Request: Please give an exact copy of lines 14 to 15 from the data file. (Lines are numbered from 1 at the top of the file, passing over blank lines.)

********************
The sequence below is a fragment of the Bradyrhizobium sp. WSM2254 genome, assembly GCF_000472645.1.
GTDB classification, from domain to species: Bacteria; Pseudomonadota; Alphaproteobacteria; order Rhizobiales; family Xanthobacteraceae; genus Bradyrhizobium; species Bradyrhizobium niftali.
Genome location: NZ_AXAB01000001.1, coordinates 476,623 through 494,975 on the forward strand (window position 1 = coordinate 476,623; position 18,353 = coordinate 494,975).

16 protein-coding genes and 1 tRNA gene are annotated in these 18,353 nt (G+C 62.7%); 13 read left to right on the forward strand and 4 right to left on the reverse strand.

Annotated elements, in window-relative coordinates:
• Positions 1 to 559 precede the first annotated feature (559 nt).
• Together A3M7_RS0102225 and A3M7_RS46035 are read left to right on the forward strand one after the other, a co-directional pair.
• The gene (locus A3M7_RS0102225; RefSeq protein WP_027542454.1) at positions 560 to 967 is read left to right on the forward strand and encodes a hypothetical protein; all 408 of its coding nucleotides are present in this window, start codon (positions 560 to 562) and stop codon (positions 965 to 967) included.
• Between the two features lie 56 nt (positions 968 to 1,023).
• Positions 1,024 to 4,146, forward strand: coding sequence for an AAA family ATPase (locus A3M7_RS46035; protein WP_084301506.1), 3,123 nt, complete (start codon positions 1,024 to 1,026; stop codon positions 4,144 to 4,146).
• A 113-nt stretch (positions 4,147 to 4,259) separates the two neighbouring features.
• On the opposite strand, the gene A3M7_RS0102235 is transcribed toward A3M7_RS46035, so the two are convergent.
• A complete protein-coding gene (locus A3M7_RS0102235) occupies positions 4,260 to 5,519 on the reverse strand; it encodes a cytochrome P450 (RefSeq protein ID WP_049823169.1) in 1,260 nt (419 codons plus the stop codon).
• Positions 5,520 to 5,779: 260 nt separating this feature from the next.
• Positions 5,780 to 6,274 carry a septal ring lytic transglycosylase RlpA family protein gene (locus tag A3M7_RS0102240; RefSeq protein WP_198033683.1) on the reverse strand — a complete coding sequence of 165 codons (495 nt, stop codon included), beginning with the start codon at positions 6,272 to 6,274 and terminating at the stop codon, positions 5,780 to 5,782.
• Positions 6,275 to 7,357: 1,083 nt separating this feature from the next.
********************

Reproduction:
• Positions 5,520 to 5,779: 260 nt separating this feature from the next.
• Positions 5,780 to 6,274 carry a septal ring lytic transglycosylase RlpA family protein gene (locus tag A3M7_RS0102240; RefSeq protein WP_198033683.1) on the reverse strand — a complete coding sequence of 165 codons (495 nt, stop codon included), beginning with the start codon at positions 6,272 to 6,274 and terminating at the stop codon, positions 5,780 to 5,782.